Members of the revolutionary generation were influenced by religious
liberty and “The Great Awakening,” 1728-1790.
The protestant evangelical movement, taking place in England, Scotland
and Germany, simultaneously took place in the colonies. Known as
The Great Awakening (1728-1790), the religious revivals produced
new forms of religious expression and belief that influenced the
development of religious liberty throughout the colonies.
Under the leadership of a family of clergy, Reverend William Tennent
and his four sons, Presbyterians in Pennsylvania and New Jersey,
initiated revivals. From 1726-1745 at Log
College, Tennent taught pupils ancient languages and the Bible
and inspired an evangelical zeal in these future ministers. From
the Middle Colonies, religious fervor spread to New England. In
sermons such as “Sinners
in the Hands of an Angry God” and philosophical essays and lectures,
balanced the majesty of God and love of Christ with vivid portraits
of the dangers of unrepentant sin. Edwards, who became the third
president of Princeton University in 1758, influenced many to question
traditional teachings and to follow their consciences. English preacher
George Whitefield, John and Charles Wesley began the Methodist Church,
converted thousands to a new birth during seven visits to the colonies.
Charles Haynes in Finding
Common Ground summarizes the influence of the Great Awakening
and the struggles for disestablishment:
- Madison and Jefferson were greatly aided in the struggle to
remove official government support of the Church of England by
the Baptists, Presbyterians, Quakers and other ‘dissenting’ faiths
of Anglican Virginia.
- The evangelical fervor of the Awakening cut across denominational
lines and undercut support for the privileges of the established
- Many saw religion as a matter of free choice and churches as
places of self-government. The alliance of church and state was
now seen by many as harmful to the cause of religion.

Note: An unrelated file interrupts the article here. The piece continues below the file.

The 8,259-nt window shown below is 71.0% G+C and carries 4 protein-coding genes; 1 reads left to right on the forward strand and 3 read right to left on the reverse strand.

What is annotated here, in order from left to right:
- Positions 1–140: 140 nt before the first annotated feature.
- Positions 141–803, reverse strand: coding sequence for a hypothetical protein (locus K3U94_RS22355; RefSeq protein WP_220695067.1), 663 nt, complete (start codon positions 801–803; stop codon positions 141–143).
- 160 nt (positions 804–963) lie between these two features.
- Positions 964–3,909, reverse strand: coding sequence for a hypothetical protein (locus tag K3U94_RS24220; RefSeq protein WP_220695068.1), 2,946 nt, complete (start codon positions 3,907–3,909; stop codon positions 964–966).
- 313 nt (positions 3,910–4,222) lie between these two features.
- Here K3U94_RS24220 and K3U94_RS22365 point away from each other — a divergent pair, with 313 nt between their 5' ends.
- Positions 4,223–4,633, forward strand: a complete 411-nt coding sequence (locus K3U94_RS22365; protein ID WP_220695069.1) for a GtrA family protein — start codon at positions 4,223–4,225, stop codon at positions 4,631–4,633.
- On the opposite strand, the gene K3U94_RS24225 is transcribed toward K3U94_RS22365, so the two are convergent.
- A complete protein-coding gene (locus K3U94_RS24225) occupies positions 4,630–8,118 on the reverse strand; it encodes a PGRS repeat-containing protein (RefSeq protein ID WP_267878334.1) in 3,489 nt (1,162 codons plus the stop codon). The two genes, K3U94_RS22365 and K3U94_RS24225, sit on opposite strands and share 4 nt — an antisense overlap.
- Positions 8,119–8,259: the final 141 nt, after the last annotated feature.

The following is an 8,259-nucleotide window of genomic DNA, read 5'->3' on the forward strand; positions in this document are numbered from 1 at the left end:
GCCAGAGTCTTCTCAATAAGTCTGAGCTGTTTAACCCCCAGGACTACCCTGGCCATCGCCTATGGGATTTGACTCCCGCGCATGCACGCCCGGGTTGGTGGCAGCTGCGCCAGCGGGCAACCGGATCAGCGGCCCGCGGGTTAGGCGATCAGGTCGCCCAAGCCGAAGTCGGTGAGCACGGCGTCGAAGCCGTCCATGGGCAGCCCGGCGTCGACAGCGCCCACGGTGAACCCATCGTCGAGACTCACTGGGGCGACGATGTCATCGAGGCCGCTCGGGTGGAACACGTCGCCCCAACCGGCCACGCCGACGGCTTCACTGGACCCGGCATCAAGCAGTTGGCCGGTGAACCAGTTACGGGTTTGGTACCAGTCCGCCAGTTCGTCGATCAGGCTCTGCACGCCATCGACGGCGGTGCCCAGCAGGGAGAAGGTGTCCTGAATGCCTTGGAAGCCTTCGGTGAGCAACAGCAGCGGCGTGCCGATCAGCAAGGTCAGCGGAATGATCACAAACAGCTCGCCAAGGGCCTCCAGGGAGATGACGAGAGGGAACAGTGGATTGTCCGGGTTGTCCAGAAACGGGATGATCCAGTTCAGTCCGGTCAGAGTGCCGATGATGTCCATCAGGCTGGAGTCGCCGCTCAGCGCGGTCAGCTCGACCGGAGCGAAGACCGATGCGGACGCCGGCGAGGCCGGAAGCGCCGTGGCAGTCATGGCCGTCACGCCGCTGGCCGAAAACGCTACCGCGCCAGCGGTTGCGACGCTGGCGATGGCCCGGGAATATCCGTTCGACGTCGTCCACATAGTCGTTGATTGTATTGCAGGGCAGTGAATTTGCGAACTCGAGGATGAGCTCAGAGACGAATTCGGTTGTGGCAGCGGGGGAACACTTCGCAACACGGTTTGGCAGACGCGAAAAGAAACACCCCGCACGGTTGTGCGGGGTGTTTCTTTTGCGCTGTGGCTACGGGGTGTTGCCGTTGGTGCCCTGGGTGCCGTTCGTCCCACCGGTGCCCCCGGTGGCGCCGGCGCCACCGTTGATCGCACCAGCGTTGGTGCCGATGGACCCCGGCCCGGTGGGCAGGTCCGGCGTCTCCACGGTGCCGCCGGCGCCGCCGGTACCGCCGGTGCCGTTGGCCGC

- In Virginia this climate of dissent and the leadership of such
religious leaders as John Leland, a Baptist, provided the crucial
support Madison needed to win the battle for religious liberty
Use these online resources to supplement
and the American Revolution
History professor Christine Leigh Heyman provides a background essay
with ideas for guiding students to understand the relation of religion
and the American Revolution. On the National Humanities Center’s
and the Founding of the American Republic: Religion and the American
This online exhibit includes artifacts, original documents and links
to significant resources.
and the Founding of the American Republic: Religion and the Congress
of the Confederation, 1774-89
The Library of Congress online exhibit looks at the Continental-Confederation
Congress. “The amount of energy that Congress invested in encouraging
the practice of religion in the new nation exceeded that expended
by any subsequent American national government, ” according to the
site. Includes why chaplains of different denominations are appointed.
First Great Awakening
Essay gives overview of the 1730-1770 Great Awakening. National
Humanities Center Web site.
Revival: The First Great Awakening in Connecticut
The Concord Review provides a sample student paper for an Advanced
Placement U.S. History course.
Four: The Great Awakening
Wake Forest University online lecture